Contributed by Kary English
Day six started with a talk from editor, author, and game designer Bill Fawcett, who spoke to the writer winners about conventions and awards. “Conventions,” quipped Fawcett, “started because there was no internet. If you wanted to connect with fans or fellow writers, you went to conventions.” Conventions peaked in the 1980s, and there’s still a vibrant convention scene now, from small, regional cons, to massive media conventions such as San Diego Comic Con and FanX.
Fawcett also discussed networking, how to get on panels, and the dos and don’ts of speaking on panels. For every friend you make at convention, said Fawcett, you will sell five books to that person over the next several years, plus another five to each of their friends.
Fawcett then gave an overview of major industry awards, including the Locus, Nebula, Hugo, Dragon, Astounding, and World Fantasy Award.
Scientist Beatrice Kondo spoke to the writers about using science in both science fiction and fantasy projects. “Both genres push limits,” said Kondo, “which is why we like them.” Speculative fiction offers us something different from daily life, something that will stretch the imagination, but not strain credulity to breaking point.
Kondo talked the writers through the science of several common writing scenarios. Why can a submarine only travel at certain speeds underwater? What would happen to someone’s body if they tried to lift a car? How do exoskeletons work?
Then she touched on tissue engineering, stem cells, 3D bio-printing, breathing underwater, genetic engineering, and whether human wings or human photosynthesis would actually work.
Writer and former contest winner Wulf Moon gave a presentation on Kickstarters and shared strategies for crowdfunding success.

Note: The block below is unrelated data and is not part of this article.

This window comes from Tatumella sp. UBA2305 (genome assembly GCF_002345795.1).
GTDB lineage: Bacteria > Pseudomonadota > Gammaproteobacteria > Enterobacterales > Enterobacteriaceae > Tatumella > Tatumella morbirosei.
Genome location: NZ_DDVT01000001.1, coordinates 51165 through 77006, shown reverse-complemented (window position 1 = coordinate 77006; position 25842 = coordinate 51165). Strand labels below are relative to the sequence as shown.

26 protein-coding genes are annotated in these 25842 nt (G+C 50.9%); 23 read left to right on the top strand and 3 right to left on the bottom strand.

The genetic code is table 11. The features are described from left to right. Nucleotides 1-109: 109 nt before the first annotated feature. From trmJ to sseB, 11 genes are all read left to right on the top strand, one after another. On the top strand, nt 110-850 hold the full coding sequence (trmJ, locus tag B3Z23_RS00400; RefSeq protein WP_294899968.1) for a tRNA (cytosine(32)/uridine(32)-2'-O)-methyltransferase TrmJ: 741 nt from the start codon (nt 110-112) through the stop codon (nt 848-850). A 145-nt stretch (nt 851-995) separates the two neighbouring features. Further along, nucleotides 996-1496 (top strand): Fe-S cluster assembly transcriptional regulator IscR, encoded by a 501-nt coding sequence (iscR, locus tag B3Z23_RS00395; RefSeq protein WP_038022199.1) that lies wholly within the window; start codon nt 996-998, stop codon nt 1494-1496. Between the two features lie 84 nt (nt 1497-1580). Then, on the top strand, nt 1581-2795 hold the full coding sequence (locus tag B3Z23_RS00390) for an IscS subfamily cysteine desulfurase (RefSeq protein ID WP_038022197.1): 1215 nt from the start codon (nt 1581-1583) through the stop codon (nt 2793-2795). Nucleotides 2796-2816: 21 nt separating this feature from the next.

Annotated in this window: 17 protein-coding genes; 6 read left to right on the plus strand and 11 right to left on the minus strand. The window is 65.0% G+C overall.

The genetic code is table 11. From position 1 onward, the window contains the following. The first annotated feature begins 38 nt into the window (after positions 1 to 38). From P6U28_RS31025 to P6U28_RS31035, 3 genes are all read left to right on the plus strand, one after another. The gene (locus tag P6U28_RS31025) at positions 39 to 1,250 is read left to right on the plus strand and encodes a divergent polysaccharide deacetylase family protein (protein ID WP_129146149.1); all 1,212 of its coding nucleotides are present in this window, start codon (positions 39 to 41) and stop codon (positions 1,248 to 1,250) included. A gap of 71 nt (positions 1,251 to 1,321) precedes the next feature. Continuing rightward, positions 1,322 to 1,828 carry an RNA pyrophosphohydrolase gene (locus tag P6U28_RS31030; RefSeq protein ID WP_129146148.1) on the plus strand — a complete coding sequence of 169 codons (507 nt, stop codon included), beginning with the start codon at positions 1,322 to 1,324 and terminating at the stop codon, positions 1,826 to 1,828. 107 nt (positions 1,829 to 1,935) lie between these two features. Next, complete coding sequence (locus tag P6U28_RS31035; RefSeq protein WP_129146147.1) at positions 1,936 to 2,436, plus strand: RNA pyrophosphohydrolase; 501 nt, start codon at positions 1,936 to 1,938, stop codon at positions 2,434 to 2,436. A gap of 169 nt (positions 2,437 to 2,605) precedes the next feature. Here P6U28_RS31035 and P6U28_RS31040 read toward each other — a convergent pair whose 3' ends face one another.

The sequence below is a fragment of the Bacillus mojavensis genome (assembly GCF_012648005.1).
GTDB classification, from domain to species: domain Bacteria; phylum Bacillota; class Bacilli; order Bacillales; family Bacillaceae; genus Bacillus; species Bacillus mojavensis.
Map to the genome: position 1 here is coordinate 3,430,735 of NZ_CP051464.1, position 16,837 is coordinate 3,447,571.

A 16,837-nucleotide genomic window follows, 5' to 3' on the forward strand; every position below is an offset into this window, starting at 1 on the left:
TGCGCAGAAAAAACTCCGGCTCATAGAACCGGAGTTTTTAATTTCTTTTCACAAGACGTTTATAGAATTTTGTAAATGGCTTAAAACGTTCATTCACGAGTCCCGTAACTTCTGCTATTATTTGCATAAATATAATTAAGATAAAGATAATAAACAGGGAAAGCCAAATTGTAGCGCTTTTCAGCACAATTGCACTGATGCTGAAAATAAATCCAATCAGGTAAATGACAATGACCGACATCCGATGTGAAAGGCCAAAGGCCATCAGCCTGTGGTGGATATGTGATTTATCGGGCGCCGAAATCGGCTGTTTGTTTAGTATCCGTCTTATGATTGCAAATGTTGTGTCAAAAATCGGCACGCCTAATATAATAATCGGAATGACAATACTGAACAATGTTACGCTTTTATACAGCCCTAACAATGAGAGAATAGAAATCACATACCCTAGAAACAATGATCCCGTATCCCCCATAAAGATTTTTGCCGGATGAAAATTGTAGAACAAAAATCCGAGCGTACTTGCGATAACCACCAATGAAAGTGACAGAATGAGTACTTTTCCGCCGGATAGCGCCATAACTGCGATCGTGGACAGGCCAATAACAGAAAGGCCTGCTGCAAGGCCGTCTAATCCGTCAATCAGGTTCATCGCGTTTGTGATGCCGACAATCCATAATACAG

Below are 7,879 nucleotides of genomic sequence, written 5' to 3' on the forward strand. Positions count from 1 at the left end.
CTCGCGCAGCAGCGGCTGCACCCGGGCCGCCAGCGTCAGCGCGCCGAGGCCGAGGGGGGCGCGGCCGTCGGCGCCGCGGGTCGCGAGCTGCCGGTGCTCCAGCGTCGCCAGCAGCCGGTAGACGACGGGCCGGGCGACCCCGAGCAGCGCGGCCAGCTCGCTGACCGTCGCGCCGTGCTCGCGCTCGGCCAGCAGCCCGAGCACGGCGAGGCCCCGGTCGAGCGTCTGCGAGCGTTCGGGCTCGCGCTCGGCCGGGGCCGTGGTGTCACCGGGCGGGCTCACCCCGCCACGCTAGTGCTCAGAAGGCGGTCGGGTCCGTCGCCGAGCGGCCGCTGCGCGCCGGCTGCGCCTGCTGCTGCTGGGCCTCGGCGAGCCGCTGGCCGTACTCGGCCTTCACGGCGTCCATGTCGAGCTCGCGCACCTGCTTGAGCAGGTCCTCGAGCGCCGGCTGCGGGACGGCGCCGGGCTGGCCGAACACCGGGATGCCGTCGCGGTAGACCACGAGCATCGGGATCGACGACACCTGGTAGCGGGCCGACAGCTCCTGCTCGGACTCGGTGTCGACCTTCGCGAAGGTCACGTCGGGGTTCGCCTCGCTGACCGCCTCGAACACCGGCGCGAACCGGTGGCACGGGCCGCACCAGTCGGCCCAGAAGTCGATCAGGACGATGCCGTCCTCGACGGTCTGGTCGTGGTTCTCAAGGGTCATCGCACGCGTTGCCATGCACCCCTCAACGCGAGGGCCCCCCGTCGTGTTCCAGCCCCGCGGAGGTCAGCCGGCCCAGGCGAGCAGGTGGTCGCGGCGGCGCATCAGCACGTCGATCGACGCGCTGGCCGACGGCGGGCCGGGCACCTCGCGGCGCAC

Scot Noel, publisher of DreamForge Magazine, spoke to the writers about submitting to magazines, stressing the importance of knowing your market. A writer should not only know what a target market likes, but what they’ve published recently. If the market has just published two Mars stories back to back, they might not want a third, no matter how good it is. Originality is also important. “Two percent of what we get,” said Noel, “is something we can buy.”
Author and former winner Kary English gave a presentation on using rhythm and sound to create lyrical prose.
Dr. Nnedi Okorafor started by congratulating the writers on their accomplishment in winning the contest. “What you need most is to know your voice,” said Okorafor, “your own personal voice. It’s something you’ll come to understand over time, not necessarily something you know right away.” Okorafor assured the writers that it’s OK to make mistakes, to experiment, to do things badly.
“Be honest with your intent,” she continued. “Be ready to feel. Be emotionally open.”
The final panel included past winners who shared their paths since winning the contest and advice for the new winners. Winners included Steve Pantazis (Volume 31), Darci Stone (Volume 34), Eric James Stone (Volume 20 & 21), Wulf Moon (Volume 35), Martin Shoemaker (Volume 31), and Brian Lee Durfee (Volume 9).
After dinner, the winners traveled to the Taglyan Complex to practice for tomorrow night’s big event!
Illustrator Workshop Day 5—Portfolios and Guest Speakers
Contributed by Martin Shoemaker
This morning, the illustrators began their day with Coordinating Judge Echo Chernik and Judge Lazarus Chernik speaking on the power of using reference images in drawing. They discussed the value of building an organized, tagged reference library across your career.
Next Judge Laura Freas Beraha spoke on “thinking like an illustrator,” a very specific artistic skill intended to raise questions about a story but not answer them. She then asked questions and taught from a story the illustrators read earlier in the week. Then the illustrators drew thumbnails to capture reader interest in the story.
After that, the illustrators were joined by Judge Tom Wood, creator of the cover for L. Ron Hubbard Presents Writers of the Future Volume 39. Tom gave an overview of the art direction and creation of the cover, then discussed his career in both commercial projects and art for his own satisfaction.
The illustrators finished the morning with the Judges speaking on preparing and presenting your portfolio.
After lunch, Judge and former winner (Volume 18) Brian Hailes spoke about his career in children’s illustration and other projects, driven by the lesson: “Design drives illustration, and illustration drives design.”
Then all of the judges returned for individual 10-minute portfolio review sessions. Each winner presenting to each judge.
Next Author/Editor/Designer Bill Fawcett spoke to the illustrators about conventions awards, sharing knowledge he has gained as an organizer for Dragon Con. He also talked about writing for the gaming market.
The instruction ended for the day with a discussion among past winner Scot Noel (Writer winner, Volume 6), along with Scot’s wife Jane Noel who with him manages Dreamforge Magazine.